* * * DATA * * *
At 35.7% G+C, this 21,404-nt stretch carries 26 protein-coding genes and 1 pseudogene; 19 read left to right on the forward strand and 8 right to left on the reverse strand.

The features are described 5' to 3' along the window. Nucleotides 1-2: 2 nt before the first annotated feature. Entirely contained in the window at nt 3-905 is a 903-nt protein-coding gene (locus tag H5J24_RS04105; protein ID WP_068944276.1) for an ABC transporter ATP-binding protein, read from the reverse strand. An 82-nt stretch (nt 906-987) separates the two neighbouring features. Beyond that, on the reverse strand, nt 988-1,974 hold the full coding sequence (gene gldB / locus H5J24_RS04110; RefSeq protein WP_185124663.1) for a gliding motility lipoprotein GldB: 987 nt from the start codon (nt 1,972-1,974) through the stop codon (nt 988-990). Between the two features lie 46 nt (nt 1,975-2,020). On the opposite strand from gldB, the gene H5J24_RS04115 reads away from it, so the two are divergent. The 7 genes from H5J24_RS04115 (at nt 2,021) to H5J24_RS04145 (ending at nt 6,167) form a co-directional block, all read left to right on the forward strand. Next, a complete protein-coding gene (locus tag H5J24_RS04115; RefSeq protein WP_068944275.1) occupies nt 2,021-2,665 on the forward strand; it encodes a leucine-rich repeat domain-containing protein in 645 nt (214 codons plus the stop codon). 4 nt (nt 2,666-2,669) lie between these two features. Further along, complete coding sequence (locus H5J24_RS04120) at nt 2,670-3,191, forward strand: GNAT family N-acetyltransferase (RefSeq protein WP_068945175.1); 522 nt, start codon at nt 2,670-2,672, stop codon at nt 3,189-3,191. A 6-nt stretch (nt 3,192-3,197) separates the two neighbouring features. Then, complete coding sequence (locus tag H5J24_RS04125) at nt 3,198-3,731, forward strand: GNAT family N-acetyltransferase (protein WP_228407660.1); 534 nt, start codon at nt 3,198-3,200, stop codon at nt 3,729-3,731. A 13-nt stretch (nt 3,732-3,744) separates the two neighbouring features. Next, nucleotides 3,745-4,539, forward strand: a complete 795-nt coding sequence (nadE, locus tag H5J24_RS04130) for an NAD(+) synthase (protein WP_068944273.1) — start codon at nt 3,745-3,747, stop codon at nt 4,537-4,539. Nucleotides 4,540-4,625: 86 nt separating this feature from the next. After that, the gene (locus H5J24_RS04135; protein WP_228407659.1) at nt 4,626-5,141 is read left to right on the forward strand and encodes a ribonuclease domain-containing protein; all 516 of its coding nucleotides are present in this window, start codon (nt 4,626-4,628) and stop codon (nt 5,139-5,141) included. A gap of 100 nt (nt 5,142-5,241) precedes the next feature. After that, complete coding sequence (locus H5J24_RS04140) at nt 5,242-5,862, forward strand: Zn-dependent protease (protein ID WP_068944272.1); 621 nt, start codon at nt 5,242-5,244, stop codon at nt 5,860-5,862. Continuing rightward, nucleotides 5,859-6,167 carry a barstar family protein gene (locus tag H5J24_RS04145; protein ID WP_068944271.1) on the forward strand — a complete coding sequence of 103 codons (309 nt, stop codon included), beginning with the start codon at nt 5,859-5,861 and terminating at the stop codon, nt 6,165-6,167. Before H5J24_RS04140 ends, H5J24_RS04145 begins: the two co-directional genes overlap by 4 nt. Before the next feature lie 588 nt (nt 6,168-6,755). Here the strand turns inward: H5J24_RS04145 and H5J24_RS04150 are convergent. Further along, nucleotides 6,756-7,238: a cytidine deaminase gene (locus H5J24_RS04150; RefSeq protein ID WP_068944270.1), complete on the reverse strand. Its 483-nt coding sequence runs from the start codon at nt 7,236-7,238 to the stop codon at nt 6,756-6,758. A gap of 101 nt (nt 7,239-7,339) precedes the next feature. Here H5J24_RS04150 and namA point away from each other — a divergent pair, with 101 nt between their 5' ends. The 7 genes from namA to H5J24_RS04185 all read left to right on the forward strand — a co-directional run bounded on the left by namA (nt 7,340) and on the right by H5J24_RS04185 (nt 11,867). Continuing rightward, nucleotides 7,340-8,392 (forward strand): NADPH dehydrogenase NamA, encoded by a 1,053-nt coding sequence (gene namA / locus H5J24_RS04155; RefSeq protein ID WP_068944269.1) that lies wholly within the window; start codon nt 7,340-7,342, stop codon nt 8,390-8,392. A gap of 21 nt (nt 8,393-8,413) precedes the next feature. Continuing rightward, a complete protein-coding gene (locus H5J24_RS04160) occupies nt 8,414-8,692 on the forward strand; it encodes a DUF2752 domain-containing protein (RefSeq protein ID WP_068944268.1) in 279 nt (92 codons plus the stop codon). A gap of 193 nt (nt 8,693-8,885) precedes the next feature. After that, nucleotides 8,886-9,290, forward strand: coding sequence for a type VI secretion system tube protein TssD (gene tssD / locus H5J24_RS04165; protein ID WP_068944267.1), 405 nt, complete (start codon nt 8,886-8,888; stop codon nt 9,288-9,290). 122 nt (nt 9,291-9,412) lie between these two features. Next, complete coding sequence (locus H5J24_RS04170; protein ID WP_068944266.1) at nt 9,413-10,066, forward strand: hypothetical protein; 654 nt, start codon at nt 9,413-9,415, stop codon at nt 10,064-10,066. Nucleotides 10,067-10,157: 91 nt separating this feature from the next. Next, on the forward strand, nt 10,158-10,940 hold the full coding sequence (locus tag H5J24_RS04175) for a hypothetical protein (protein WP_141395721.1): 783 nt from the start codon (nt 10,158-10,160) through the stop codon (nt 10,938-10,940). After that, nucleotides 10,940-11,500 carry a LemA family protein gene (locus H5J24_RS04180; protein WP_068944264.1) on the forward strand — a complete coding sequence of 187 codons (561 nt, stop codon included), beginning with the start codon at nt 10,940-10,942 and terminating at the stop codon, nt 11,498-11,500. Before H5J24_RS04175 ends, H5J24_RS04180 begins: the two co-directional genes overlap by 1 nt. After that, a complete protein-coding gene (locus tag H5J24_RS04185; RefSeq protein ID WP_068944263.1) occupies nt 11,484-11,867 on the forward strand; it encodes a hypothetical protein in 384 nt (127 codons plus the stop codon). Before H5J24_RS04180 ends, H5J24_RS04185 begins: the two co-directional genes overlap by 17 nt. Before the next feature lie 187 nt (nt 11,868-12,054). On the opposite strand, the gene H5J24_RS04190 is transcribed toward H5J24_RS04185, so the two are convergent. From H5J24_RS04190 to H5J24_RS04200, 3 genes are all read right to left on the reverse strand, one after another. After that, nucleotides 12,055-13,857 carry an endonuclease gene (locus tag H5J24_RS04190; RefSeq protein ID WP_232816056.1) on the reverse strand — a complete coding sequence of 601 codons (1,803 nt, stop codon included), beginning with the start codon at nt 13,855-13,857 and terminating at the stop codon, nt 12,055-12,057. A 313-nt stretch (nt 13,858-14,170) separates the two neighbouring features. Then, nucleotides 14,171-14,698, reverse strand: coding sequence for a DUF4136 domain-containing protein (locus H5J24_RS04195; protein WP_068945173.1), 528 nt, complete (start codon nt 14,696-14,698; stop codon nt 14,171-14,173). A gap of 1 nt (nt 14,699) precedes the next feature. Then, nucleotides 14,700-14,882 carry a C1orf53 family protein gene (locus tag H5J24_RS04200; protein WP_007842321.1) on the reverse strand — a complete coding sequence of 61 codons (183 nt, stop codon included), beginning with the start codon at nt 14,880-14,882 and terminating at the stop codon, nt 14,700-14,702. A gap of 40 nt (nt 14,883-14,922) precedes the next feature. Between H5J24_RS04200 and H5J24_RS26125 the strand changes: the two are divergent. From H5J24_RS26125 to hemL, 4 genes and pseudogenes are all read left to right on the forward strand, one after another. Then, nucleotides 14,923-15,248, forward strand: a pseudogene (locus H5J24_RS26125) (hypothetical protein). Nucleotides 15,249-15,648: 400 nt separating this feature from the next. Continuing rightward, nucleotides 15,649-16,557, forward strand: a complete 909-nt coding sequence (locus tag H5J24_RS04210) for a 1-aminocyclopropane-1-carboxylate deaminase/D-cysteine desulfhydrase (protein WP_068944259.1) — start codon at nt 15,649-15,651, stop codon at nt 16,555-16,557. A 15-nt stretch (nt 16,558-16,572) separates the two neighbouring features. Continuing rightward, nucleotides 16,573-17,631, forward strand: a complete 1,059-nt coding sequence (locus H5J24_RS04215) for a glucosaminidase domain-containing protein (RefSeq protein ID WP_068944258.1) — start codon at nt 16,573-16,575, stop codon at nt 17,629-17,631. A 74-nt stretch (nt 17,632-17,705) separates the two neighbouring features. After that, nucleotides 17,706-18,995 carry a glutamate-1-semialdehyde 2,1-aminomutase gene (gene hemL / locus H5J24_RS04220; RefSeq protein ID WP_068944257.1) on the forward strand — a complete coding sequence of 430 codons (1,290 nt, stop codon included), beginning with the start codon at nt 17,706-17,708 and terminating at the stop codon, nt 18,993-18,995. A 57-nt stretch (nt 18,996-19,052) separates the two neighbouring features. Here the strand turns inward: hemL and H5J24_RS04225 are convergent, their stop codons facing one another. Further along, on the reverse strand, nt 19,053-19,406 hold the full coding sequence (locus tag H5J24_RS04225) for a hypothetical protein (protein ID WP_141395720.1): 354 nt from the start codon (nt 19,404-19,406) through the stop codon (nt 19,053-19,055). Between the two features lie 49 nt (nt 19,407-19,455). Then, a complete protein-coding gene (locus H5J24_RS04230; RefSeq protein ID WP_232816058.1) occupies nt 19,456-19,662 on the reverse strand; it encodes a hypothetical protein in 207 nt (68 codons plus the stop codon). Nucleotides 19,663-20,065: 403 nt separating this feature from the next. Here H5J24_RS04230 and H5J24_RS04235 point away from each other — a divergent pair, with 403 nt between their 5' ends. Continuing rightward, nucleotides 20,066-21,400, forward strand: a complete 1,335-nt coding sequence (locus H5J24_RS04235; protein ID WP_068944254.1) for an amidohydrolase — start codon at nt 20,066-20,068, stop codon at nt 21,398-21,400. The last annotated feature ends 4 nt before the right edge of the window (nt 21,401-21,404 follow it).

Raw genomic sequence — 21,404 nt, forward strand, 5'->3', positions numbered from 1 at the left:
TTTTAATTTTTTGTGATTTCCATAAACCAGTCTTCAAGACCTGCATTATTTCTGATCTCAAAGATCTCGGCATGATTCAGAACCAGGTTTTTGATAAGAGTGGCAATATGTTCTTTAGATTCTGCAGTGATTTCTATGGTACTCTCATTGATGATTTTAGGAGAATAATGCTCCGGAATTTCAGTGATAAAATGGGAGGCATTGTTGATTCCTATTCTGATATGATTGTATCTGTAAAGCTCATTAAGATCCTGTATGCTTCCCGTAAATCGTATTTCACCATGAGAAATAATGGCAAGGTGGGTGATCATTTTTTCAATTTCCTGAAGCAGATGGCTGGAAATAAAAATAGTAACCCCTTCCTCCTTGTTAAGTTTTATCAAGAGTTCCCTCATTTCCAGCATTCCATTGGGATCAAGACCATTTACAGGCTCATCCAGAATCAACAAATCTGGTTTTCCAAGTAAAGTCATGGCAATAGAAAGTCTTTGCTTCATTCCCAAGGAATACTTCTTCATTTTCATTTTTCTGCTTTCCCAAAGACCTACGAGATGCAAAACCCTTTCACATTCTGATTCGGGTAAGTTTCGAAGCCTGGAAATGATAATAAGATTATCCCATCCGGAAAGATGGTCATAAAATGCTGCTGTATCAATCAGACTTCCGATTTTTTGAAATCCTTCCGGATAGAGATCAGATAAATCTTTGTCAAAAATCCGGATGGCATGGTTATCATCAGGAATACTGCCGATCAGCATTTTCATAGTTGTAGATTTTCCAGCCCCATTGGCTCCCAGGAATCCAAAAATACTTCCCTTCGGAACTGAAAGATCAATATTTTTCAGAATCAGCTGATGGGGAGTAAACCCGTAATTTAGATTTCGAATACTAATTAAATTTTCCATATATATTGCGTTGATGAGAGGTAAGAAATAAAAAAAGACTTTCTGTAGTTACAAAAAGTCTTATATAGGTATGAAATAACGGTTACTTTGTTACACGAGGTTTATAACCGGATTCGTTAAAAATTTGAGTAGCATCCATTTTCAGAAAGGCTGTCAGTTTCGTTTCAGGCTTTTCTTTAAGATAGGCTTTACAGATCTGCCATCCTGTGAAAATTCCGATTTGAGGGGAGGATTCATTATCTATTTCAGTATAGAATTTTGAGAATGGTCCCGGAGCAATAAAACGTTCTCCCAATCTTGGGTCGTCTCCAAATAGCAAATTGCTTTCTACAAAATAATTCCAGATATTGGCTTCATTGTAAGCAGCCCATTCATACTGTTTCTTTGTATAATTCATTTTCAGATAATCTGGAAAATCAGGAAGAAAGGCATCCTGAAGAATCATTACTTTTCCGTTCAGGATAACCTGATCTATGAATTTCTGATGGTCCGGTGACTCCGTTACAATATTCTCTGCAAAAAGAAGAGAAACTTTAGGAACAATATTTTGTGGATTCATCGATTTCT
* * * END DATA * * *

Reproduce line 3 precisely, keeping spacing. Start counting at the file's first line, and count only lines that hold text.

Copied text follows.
Raw genomic sequence — 21,404 nt, forward strand, 5'->3', positions numbered from 1 at the left: